our human point of view is that of supposing human intelligence to be the only kind of intelligence in existence. The fact is, that what we call the lower animals have special intelligence of their own as far transcending our intelligence as our peculiar reasoning intelligence exceeds theirs. We are as incapable of following the track of a friend by the smell of his footsteps as a dog is of writing a metaphysical treatise.
So with insects. They are probably acquainted with a whole world of physical facts of which we are utterly ignorant. Our auditory apparatus supplies us with a knowledge of sounds. What are these sounds? They are vibrations of matter which are capable of producing corresponding or sympathetic vibrations of the drums of our ears or the bones of our skull. When we carefully examine the subject, and count the number of vibrations that produce our world of sounds of varying pitch, we find that the human ear can only respond to a limited range of such vibrations. If they exceed three thousand per second, the sound becomes too shrill for average people to hear it, though some exceptional ears can take up pulsations, or waves, that succeed each other more rapidly than this.
Reasoning from the analogy of stretched strings and membranes, and of air vibrating in tubes, etc., we are justified in concluding that the smaller the drum or tube the higher will be the note it produces when agitated, and the smaller and the more rapid the aërial wave to which it will respond. The drums of insect-ears, and the tubes, etc., connected with them, are so minute that their world of sounds probably begins where ours ceases; that what appears to us as a continuous sound is to them a series of separated blows, just as vibrations of ten or twelve per second appear separated to us. We begin to hear such vibrations as continuous sounds when they amount to about thirty per second. The insect's continuous sound probably begins beyond three thousand. The blue-bottle may thus enjoy a whole world of exquisite music of which we know nothing.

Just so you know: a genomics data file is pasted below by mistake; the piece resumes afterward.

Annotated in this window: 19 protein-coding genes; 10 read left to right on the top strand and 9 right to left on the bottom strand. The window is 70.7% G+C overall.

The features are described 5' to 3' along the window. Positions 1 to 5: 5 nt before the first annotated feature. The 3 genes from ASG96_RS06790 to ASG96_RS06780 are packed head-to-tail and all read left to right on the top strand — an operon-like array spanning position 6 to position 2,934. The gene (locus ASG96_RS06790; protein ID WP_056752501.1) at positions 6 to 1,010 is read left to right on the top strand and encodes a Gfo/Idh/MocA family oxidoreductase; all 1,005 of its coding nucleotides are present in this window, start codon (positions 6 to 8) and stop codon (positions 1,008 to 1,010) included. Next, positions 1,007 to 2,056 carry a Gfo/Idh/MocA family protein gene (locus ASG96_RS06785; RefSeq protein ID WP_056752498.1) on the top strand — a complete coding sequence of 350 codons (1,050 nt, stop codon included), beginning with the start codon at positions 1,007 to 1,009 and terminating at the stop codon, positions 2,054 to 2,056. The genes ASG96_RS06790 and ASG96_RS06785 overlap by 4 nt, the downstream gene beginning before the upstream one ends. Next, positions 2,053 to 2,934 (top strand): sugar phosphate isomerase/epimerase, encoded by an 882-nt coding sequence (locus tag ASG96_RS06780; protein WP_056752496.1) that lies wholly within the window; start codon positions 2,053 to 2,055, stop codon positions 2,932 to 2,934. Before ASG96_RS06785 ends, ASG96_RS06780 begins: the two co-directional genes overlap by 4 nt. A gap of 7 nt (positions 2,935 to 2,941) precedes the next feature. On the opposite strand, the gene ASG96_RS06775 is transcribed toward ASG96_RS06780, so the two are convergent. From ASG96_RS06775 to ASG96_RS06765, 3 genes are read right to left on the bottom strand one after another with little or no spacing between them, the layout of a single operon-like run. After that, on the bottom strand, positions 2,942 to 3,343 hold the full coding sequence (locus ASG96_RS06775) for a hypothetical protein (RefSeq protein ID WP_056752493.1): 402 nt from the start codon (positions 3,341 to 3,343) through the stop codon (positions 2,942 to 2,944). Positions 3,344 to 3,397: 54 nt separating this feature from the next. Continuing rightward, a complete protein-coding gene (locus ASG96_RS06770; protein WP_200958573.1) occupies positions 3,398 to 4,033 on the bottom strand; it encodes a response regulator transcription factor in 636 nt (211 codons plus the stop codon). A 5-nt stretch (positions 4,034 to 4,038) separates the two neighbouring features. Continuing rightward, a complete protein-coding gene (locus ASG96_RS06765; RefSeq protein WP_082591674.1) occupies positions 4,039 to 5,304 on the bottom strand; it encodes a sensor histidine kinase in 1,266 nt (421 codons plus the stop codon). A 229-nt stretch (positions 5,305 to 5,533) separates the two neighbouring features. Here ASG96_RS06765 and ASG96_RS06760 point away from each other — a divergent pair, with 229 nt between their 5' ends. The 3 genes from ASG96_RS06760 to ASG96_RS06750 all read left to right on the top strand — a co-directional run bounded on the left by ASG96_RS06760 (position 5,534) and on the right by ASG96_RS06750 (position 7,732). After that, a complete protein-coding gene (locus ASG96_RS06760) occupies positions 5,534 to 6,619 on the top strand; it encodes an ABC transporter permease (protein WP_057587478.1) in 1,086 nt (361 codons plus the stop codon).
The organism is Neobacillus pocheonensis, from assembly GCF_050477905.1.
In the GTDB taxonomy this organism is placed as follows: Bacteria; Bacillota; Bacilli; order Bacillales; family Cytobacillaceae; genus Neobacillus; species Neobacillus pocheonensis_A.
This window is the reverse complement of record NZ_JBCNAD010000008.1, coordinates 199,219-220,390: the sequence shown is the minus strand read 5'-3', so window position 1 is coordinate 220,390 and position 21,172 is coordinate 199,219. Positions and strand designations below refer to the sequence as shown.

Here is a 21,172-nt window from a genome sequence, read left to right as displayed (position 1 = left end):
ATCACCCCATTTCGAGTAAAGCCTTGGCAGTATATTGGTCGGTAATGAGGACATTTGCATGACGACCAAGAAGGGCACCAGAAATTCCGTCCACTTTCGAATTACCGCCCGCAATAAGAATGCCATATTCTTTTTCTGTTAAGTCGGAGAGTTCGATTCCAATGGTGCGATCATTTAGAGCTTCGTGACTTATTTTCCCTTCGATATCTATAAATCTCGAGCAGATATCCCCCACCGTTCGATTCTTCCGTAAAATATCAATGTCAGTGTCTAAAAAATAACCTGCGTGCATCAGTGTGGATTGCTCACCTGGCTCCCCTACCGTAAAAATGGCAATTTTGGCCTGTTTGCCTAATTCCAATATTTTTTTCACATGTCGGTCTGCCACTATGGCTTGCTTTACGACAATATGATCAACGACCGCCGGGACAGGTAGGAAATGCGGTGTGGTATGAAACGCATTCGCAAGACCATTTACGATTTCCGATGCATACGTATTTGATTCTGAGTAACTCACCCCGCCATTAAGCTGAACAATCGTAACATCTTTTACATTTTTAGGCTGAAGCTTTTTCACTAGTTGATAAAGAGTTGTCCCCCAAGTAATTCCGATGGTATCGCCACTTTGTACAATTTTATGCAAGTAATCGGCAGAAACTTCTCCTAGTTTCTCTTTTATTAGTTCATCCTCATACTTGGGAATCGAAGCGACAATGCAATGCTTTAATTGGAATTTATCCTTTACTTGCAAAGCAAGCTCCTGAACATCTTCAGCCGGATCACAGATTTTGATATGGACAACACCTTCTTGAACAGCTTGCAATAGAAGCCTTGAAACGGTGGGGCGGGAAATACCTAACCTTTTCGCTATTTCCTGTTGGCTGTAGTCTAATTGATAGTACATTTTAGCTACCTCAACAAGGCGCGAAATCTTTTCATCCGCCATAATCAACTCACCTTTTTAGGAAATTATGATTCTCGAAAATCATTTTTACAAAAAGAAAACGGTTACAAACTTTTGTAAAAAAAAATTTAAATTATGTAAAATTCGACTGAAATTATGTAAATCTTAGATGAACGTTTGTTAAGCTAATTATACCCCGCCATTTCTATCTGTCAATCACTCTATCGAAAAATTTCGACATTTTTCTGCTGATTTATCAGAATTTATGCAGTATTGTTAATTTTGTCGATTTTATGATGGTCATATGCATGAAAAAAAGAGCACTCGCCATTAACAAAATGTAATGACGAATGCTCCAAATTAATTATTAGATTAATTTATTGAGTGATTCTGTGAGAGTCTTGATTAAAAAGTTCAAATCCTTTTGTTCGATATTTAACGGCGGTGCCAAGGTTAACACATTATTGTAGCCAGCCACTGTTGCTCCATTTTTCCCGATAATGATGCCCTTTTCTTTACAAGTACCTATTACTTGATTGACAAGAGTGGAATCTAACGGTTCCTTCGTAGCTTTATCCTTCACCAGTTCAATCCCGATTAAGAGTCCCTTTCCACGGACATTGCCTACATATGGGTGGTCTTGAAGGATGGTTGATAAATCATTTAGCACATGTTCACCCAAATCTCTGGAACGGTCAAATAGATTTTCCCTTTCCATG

There is another very suggestive peculiarity in the auditory apparatus of insects. Its structure and position are something between those of an ear and of an eye. Careful examination of the head of one of our domestic companions—the common cockroach or black beetle—will reveal two round white points, somewhat higher than the base of the long outer antennæ, and a little nearer to the middle line of the head. These white projecting spots are formed by the outer transparent membrane of a bag or ball filled with fluid, which ball or bag rests inside another cavity in the head. It resembles our own eye in having this external transparent tough membrane which corresponds to the cornea; which, like the cornea, is backed by the fluid in the ear-ball corresponding to our eyeball, and the back of this ear-ball appears to receive the outspreadings of a nerve, just as the back of our eye is lined with the outspread of the optic nerve forming the